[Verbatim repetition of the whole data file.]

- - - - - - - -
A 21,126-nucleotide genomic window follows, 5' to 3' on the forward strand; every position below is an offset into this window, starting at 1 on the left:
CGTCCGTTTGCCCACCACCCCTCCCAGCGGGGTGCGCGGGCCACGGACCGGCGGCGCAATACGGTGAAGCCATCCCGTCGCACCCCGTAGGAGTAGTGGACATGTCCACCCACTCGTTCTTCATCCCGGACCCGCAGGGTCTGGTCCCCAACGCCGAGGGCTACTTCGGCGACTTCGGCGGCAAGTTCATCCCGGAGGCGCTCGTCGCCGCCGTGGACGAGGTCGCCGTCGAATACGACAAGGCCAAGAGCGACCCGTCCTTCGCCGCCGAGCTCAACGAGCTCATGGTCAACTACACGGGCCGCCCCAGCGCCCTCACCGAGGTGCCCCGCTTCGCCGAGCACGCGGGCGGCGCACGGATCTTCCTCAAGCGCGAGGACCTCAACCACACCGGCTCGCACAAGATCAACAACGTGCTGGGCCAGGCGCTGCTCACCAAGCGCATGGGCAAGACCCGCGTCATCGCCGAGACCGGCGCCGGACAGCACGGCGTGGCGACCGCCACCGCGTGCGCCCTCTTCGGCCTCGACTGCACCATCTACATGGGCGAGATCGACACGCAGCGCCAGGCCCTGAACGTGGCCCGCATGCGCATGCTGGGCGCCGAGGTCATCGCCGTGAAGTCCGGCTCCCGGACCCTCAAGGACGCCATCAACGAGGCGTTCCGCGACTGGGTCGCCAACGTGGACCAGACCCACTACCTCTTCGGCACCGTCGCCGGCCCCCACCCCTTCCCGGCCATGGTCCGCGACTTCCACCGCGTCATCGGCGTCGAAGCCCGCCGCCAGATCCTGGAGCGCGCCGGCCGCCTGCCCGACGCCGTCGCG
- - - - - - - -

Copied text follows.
A 21,126-nucleotide genomic window follows, 5' to 3' on the forward strand; every position below is an offset into this window, starting at 1 on the left:
CGTCCGTTTGCCCACCACCCCTCCCAGCGGGGTGCGCGGGCCACGGACCGGCGGCGCAATACGGTGAAGCCATCCCGTCGCACCCCGTAGGAGTAGTGGACATGTCCACCCACTCGTTCTTCATCCCGGACCCGCAGGGTCTGGTCCCCAACGCCGAGGGCTACTTCGGCGACTTCGGCGGCAAGTTCATCCCGGAGGCGCTCGTCGCCGCCGTGGACGAGGTCGCCGTCGAATACGACAAGGCCAAGAGCGACCCGTCCTTCGCCGCCGAGCTCAACGAGCTCATGGTCAACTACACGGGCCGCCCCAGCGCCCTCACCGAGGTGCCCCGCTTCGCCGAGCACGCGGGCGGCGCACGGATCTTCCTCAAGCGCGAGGACCTCAACCACACCGGCTCGCACAAGATCAACAACGTGCTGGGCCAGGCGCTGCTCACCAAGCGCATGGGCAAGACCCGCGTCATCGCCGAGACCGGCGCCGGACAGCACGGCGTGGCGACCGCCACCGCGTGCGCCCTCTTCGGCCTCGACTGCACCATCTACATGGGCGAGATCGACACGCAGCGCCAGGCCCTGAACGTGGCCCGCATGCGCATGCTGGGCGCCGAGGTCATCGCCGTGAAGTCCGGCTCCCGGACCCTCAAGGACGCCATCAACGAGGCGTTCCGCGACTGGGTCGCCAACGTGGACCAGACCCACTACCTCTTCGGCACCGTCGCCGGCCCCCACCCCTTCCCGGCCATGGTCCGCGACTTCCACCGCGTCATCGGCGTCGAAGCCCGCCGCCAGATCCTGGAGCGCGCCGGCCGCCTGCCCGACGCCGTCGCG